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  1. Hedgehogey is offline
    Hedgehogey's Avatar

    Tsun-Derrorist

    Join Date
    Jul 2002
    Posts
    5,330

    Posted On:
    5/12/2011 2:48pm

    supporting member
     Style: ^_^

    --
    Hell yeah! Hell no!
    Looks like MaverickZ's not loving the pain!


    "The only important elements in any society
    are the artistic and the criminal,
    because they alone, by questioning the society's values,
    can force it to change."-Samuel R. Delany

    RENDERING GELATINOUS WINDMILL OF DICKS

    THIS IS GOING TO BE THE BEST NON-EUCLIDIAN SPLATTERJOUST EVER

    It seems that the only people who support anarchy are faggots, who want their pathetic immoral lifestyle accepted by the mainstream society. It wont be so they try to create their own.-Oldman34, friend to all children
  2. MaverickZ is offline

    Heavyweight

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    Oct 2003
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    6,928

    Posted On:
    5/13/2011 9:44am

    supporting member
     Style: white boy jiujitsu

    --
    Hell yeah! Hell no!
    Quote Originally Posted by Coach Josh View Post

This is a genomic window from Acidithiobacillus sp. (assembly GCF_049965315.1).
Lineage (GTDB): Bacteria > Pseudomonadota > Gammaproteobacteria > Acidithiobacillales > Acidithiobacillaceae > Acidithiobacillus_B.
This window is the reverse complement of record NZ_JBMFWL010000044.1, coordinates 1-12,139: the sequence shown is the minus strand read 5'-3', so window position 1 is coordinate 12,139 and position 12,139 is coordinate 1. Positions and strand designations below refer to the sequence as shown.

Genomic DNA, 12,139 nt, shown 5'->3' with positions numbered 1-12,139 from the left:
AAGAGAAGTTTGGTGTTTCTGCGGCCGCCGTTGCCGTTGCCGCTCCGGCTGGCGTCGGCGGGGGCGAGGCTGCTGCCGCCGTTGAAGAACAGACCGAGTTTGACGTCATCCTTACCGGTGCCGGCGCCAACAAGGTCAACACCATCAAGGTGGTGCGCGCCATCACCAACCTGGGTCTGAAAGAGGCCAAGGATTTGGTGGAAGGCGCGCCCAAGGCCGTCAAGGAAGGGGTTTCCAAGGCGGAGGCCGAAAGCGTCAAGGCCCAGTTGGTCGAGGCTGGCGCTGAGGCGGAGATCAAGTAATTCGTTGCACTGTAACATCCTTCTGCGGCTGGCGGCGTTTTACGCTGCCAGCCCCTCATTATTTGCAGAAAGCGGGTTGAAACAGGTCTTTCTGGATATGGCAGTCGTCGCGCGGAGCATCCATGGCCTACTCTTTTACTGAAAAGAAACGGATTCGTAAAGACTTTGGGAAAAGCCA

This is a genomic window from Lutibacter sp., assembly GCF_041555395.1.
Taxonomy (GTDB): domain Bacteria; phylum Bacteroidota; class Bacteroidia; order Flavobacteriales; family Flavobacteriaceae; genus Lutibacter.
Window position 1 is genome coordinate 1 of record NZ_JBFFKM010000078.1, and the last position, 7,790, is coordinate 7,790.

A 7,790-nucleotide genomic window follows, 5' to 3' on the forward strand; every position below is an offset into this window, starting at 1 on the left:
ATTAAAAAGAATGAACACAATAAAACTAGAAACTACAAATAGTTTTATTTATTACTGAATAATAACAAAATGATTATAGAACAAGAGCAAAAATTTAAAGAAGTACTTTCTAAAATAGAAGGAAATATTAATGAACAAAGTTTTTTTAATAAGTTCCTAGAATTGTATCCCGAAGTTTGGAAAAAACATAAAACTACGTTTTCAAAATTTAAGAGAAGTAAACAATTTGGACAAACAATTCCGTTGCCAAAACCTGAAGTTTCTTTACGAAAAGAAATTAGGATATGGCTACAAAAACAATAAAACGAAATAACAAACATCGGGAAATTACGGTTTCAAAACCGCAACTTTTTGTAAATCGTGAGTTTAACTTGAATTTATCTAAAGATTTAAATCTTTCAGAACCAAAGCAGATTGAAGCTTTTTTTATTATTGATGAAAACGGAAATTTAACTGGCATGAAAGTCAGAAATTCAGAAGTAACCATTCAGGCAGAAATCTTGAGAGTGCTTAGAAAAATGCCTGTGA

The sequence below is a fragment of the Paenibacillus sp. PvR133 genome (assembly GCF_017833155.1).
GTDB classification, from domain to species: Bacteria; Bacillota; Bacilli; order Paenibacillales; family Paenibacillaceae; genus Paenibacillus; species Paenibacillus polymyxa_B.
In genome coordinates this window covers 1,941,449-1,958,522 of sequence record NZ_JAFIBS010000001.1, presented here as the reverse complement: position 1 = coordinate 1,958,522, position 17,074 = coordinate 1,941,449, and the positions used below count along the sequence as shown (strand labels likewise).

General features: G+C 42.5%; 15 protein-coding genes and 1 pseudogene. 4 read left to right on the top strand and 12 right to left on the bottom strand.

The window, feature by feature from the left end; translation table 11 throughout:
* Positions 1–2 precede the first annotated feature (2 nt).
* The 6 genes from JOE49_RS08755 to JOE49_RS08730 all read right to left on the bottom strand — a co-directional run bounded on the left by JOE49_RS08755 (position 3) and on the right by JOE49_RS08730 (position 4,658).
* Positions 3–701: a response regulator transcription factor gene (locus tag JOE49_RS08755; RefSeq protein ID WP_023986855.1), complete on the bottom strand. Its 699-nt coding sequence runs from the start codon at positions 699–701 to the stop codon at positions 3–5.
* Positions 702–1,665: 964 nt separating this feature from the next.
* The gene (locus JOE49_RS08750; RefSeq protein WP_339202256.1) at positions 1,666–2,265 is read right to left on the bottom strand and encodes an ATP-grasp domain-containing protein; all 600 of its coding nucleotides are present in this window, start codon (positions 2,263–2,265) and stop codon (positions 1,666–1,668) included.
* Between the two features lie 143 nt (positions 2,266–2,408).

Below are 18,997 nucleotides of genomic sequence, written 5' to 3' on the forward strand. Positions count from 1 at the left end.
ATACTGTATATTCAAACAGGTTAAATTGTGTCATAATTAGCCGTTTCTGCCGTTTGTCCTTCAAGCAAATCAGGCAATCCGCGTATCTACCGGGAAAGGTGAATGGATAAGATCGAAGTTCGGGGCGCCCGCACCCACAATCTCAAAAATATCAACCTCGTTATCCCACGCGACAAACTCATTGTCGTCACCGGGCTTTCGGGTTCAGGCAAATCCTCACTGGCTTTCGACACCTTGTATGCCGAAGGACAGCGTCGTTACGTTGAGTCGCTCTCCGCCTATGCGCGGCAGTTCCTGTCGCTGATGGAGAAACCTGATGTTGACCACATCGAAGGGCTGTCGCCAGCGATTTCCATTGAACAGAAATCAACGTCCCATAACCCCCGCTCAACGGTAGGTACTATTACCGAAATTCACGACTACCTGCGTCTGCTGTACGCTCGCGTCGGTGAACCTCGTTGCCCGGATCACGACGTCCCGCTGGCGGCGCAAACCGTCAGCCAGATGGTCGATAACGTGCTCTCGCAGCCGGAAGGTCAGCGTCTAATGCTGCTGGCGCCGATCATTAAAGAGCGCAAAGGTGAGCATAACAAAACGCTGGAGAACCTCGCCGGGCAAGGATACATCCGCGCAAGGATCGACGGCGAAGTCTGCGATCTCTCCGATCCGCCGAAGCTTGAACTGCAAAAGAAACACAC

This is why I asked the question

    Age is extremely relevant in the framework of a discussion. I am 40 so it will effect my perception of things due to the life experiences. Plus if your 22 and you have been training for 18 years you have not been training as an adult for 18 years but maybe 6 years really.
    So I was thinking about what you said here. Are you totally discounting value of training before a certain age? Or are you saying there's some substantiative difference between training before and after that age? What age do you think is the cut off? I imagine it's probably a range.

    The reason I was thinking about these is because in reading about various superstars and experts in their fields it became apparent that a big reason why they are superstars in their fields is because they began very early on. And having begun early, had support, and stuck with their activity they reached the magic number of 5000 hours of directed practice earlier than their peers. And having done so, they had more "prime time" to become even better. From what I understand, Tiger Woods is a such a phenomenal golfer because his father put a golf club in his hands when Tiger could barely walk.